The appointment of Oded Galor of Brown University as Editor of the Journal of Population Economics will be detailed in a separate post!
Interview with Erdal Tekin
Questions are by Klaus F. Zimmermann.
What makes policy research so important at this historical time?
Erdal Tekin: The U.S. society and many societies across the globe are facing an increasingly complex set of pressing problems, ranging from climate change and health care to immigration and gun violence. Unfortunately, we sometimes see that the so-called solutions to these problems are debated or evaluated through the lenses of ideology and faith. These non-scientific approaches both prolong these problems and make any remedial efforts later less likely to succeed and much costlier for the public. This is unfortunate because, thanks to the analytic tools developed by social scientists and the availability of large scale and rich data sources, we are in a position to identify effective and efficient solutions to many of these problems today. What we need is less ideology and more data-driven, evidence based approaches that are formulated based upon on policy research.
What does one learn from journal editing?
Erdal Tekin: Editing a journal is a big job – it is extremely time consuming and comes with tremendous responsibility. But at the same time, it is a very gratifying experience to be at a position where you can have an influence the way in which your discipline evolves. In my own experience serving as an editor for the Journal of Population Economics for more than eight years, I have learned tremendously from reading hundreds of papers and thousands of referee reports, which has improved my sense of what constitutes good scientific work. As a result, I believe, or I hope, that I have become a better researcher myself. Editing a journal also forces one to become more disciplined, organized, and patient.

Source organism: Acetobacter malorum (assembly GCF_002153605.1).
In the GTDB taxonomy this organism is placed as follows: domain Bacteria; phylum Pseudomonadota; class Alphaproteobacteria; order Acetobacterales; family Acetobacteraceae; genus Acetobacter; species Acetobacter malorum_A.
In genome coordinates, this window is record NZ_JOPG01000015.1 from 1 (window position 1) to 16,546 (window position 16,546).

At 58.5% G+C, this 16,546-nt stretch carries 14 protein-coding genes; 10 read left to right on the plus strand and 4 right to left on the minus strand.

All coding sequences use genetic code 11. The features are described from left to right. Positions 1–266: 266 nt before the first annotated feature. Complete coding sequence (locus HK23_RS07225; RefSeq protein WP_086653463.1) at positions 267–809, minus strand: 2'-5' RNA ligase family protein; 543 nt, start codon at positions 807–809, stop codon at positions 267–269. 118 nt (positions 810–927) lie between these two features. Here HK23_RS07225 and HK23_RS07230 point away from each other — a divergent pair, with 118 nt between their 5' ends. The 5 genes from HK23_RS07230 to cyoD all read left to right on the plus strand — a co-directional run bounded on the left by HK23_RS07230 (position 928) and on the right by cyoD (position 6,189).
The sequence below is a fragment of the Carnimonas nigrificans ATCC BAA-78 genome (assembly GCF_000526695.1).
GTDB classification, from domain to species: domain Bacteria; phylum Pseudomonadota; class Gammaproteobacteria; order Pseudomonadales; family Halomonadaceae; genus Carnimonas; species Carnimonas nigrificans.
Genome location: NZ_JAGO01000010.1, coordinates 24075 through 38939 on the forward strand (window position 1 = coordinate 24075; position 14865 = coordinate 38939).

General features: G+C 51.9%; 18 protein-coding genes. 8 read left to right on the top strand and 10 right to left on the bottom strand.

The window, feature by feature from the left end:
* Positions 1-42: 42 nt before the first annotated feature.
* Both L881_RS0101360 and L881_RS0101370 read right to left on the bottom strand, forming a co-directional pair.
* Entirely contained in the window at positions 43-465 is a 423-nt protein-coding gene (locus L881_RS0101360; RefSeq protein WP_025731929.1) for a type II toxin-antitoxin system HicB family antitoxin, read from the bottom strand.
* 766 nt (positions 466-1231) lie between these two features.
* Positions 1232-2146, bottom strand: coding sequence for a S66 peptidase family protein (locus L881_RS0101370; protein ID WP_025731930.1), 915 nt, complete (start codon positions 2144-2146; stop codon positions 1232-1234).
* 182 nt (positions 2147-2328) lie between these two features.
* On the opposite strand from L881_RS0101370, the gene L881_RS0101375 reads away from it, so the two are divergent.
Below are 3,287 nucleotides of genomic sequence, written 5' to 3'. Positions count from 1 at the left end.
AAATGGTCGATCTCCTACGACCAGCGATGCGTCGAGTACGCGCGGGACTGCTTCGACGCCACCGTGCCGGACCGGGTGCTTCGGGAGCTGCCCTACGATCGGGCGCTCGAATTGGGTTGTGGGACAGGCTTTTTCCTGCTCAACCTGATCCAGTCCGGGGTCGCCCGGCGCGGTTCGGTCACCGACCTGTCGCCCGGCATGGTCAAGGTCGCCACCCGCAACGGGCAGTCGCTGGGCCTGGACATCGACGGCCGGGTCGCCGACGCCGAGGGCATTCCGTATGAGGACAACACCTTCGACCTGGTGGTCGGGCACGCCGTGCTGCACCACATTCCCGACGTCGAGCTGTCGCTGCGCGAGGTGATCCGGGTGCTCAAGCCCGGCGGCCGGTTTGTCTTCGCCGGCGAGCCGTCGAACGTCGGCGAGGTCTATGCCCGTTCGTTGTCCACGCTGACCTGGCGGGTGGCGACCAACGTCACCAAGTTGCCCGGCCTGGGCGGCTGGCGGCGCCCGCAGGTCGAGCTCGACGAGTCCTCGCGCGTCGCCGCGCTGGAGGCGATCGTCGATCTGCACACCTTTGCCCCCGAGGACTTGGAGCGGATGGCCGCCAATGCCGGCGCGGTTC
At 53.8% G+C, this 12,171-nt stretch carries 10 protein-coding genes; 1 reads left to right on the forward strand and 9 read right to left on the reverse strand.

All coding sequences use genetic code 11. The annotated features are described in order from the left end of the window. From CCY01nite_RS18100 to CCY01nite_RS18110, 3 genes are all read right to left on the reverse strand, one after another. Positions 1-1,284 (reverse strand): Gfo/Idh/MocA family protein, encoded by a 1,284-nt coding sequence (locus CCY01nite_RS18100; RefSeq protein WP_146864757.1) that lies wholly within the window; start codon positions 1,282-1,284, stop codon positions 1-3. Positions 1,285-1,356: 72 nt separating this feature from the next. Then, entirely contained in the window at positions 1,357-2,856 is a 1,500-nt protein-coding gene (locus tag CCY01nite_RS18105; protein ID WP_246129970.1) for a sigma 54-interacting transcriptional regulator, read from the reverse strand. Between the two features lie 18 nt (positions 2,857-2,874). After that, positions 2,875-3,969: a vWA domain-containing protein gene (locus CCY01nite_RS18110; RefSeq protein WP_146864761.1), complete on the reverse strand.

What kind of research do you wish to attract to the Journal of Policy Analysis and Management?
Erdal Tekin: The Journal of Policy Analysis and Management (JPAM) already enjoys a well-deserved reputation of publishing innovative and empirically rigorous research that meets the highest standards of scholarship across disciplines and policy domains. JPAM is not only the most visible journal in the academic community concerned with issues related to public policy and management, but it is also one of the most prominent journals across all social sciences with respect to its reputation and impact factor. I view it as my utmost critical responsibility to ensure that the journal continues to advance in its current trajectory and solidify its reputation as the “go to” outlet for the very best scientific contributions in public policy and management. Accordingly, a key goal of my editorship would be to continue practices that ensure that priorities of high quality and inclusivity of various disciplines and policy domains are met. The vision of JPAM that I embrace is one that emphasizes high standards, wide visibility and impact, inclusivity, and diversity.